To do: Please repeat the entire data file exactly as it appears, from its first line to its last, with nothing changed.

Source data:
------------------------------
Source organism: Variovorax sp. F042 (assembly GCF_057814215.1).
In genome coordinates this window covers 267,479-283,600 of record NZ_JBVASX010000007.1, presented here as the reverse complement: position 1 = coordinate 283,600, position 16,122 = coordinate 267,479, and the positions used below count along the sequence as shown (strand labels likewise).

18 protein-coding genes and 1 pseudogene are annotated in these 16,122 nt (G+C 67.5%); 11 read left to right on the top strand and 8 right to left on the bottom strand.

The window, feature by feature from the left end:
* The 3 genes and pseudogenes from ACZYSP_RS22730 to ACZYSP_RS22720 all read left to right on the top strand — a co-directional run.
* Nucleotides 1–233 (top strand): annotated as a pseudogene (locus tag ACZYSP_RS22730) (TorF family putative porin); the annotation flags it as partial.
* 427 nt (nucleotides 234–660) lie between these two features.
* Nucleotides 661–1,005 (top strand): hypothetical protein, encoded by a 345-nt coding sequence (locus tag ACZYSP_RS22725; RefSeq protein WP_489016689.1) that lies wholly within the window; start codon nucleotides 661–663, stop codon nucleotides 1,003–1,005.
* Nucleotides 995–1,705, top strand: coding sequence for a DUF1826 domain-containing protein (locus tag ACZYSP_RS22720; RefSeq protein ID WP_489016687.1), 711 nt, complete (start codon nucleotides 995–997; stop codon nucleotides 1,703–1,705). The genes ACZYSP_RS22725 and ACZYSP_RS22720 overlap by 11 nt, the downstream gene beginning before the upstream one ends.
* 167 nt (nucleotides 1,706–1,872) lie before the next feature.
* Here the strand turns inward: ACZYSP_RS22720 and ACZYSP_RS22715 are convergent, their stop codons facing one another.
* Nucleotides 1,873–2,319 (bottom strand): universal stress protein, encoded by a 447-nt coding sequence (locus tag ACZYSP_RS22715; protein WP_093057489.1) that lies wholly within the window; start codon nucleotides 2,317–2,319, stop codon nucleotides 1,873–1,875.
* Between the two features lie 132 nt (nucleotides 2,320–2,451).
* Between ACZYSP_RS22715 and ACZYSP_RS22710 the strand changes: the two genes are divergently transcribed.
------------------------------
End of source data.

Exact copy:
Source organism: Variovorax sp. F042 (assembly GCF_057814215.1).
In genome coordinates this window covers 267,479-283,600 of record NZ_JBVASX010000007.1, presented here as the reverse complement: position 1 = coordinate 283,600, position 16,122 = coordinate 267,479, and the positions used below count along the sequence as shown (strand labels likewise).

18 protein-coding genes and 1 pseudogene are annotated in these 16,122 nt (G+C 67.5%); 11 read left to right on the top strand and 8 right to left on the bottom strand.

The window, feature by feature from the left end:
* The 3 genes and pseudogenes from ACZYSP_RS22730 to ACZYSP_RS22720 all read left to right on the top strand — a co-directional run.
* Nucleotides 1–233 (top strand): annotated as a pseudogene (locus tag ACZYSP_RS22730) (TorF family putative porin); the annotation flags it as partial.
* 427 nt (nucleotides 234–660) lie between these two features.
* Nucleotides 661–1,005 (top strand): hypothetical protein, encoded by a 345-nt coding sequence (locus tag ACZYSP_RS22725; RefSeq protein WP_489016689.1) that lies wholly within the window; start codon nucleotides 661–663, stop codon nucleotides 1,003–1,005.
* Nucleotides 995–1,705, top strand: coding sequence for a DUF1826 domain-containing protein (locus tag ACZYSP_RS22720; RefSeq protein ID WP_489016687.1), 711 nt, complete (start codon nucleotides 995–997; stop codon nucleotides 1,703–1,705). The genes ACZYSP_RS22725 and ACZYSP_RS22720 overlap by 11 nt, the downstream gene beginning before the upstream one ends.
* 167 nt (nucleotides 1,706–1,872) lie before the next feature.
* Here the strand turns inward: ACZYSP_RS22720 and ACZYSP_RS22715 are convergent, their stop codons facing one another.
* Nucleotides 1,873–2,319 (bottom strand): universal stress protein, encoded by a 447-nt coding sequence (locus tag ACZYSP_RS22715; protein WP_093057489.1) that lies wholly within the window; start codon nucleotides 2,317–2,319, stop codon nucleotides 1,873–1,875.
* Between the two features lie 132 nt (nucleotides 2,320–2,451).
* Between ACZYSP_RS22715 and ACZYSP_RS22710 the strand changes: the two genes are divergently transcribed.